Tulip Fever ~ A Capsule Book Review by Allen Kopp
Tulip Fever is a novel by Deborah Moggach set in picturesque Amsterdam, Holland, in the year 1636. Cornelis Sandvoort is a wealthy merchant. At sixty-one, he is in the twilight of his years. His young wife, Sophia, is only twenty-six. Cornelis lost his first wife and child to disease; he wants nothing more than for Sophia to give him another child to carry on his name and his business after he is gone. Sophia honors and respects Cornelis—after all, he saved her family from poverty—but she doesn’t love him. She finds his physical presence repellant.
When Cornelis commissions a young painter, Jan Van Loos, to paint his and Sophia’s portrait, Sophia quickly becomes enamored of the painter. She falls so easily. She sneaks out of the house at odd times to meet the painter. They become lovers. She goes to great pains to make sure her husband doesn’t find out.
Sophia has a maid named Maria. Maria has a lover named Willem. Maria and Willem are intimate together and plan on being married. Maria finds herself expecting Willem’s child. Willem, through a misunderstanding, believes that Maria has been unfaithful to him with another man. Heartbroken, he runs off and joins the navy, not even knowing that Maria is going to have his baby.
Sophia tells Maria she will soon have to leave the household since she is going to have a baby and isn’t married. With nothing to lose, Maria threatens to expose Sophia for carrying on a clandestine love affair with the painter Jan Van Loos. Rather than part on bitter terms, Sophia and Maria together devise a plan whereby Sophia will pretend to be pregnant (by her husband, of course), while concealing Maria’s pregnancy. Then, when Maria’s baby is born, they will pretend it is Sophia’s and that Sophia died during the delivery. Pretending to be dead, Sophia will then be free to run off with her lover, Jan Van Loos, to Batavia in the East Indies and start a new life.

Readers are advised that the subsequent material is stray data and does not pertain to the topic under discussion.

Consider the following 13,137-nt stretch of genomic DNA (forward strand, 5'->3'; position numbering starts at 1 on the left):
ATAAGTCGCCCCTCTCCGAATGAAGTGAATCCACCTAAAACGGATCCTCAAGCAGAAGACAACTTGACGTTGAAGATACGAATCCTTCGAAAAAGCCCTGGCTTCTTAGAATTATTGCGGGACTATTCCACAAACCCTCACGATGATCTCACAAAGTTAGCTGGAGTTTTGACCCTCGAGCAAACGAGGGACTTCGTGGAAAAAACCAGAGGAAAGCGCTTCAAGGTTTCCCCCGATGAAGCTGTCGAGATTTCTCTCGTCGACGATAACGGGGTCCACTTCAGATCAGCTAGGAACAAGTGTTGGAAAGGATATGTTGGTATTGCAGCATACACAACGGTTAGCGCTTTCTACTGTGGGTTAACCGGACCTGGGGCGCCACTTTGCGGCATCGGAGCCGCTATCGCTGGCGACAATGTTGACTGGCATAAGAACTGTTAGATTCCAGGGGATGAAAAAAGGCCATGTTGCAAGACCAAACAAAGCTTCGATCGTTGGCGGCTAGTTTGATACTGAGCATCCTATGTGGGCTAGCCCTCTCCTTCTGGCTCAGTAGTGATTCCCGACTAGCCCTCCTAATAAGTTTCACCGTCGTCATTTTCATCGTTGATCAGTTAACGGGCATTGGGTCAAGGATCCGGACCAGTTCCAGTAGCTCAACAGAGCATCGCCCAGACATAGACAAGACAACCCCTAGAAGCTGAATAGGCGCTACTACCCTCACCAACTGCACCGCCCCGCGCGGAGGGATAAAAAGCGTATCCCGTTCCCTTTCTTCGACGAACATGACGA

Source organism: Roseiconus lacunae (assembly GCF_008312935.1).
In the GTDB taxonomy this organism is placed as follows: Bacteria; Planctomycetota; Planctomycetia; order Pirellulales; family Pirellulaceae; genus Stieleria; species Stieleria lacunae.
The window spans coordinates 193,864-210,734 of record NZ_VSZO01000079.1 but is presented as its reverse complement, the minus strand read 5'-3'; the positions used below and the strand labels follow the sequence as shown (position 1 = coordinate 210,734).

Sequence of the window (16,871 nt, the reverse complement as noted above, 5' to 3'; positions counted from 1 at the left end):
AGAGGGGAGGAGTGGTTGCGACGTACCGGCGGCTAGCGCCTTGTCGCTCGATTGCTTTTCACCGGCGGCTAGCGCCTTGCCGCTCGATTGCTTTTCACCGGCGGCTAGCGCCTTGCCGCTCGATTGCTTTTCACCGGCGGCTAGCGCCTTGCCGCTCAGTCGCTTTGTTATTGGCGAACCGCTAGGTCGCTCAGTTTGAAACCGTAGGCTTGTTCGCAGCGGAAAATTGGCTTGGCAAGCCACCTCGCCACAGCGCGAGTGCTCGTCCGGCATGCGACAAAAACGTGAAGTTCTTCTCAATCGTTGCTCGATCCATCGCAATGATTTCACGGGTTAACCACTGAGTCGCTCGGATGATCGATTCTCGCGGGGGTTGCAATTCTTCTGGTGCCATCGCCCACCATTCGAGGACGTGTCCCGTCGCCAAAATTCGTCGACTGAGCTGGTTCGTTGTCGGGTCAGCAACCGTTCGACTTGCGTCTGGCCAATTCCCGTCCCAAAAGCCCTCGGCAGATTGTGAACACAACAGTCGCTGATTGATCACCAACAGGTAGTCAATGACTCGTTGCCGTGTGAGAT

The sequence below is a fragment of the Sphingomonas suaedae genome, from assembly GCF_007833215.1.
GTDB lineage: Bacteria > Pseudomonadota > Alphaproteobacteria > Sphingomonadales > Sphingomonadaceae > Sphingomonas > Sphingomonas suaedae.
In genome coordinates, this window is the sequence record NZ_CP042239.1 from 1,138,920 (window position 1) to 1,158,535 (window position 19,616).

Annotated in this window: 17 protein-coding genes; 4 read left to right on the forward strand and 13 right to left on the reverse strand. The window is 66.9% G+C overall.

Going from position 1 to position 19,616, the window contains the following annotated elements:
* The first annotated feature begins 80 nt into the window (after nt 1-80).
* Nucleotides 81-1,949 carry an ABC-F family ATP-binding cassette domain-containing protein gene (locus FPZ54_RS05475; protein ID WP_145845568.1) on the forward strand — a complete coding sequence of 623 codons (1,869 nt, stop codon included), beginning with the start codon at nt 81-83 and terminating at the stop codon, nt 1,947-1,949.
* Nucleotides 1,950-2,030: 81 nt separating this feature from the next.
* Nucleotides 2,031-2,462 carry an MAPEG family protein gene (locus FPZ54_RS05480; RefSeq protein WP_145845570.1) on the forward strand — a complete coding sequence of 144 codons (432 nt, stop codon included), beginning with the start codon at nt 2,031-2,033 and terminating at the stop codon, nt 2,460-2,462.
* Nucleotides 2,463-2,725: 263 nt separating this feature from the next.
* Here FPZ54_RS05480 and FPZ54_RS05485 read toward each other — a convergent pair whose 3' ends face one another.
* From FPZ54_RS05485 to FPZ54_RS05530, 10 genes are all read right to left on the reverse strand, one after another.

While Sophia and Jan’s elaborate deception plays out, the city (Amsterdam) and the country (Holland) are in the grip of “tulip fever.” Fortunes are being made and lost in tulip bulb speculation. Some bulbs are worth a fortune. Never has the adage “a thing is worth what somebody is willing to pay for it” been more appropriate. Jan is counting on one fabulously expensive bulb (which he plans on selling for much more than he paid for it) to get him out of debt and pay for his and Sophia’s passage to a new country and a new life. Their plot to trick Sophia’s husband—and the world—has worked so far. All they need is a bit more luck and for Jan’s bumbling servant, Gerrit, to pick up the bulb and bring it to Jan.
Tulip Fever is a tautly written 280 pages. The themes of infidelity, greed, self-delusion and human failing that we see here are universal. Jan and Sophia’s illicit love affair was one thing, but their plan to fool Sophia’s husband with Maria’s baby and then to run away to another country was something else. Failure was built in from the beginning. A strong story about the extraordinary lengths to which people will go to achieve their own version of happiness.
Copyright © 2017 by Allen Kopp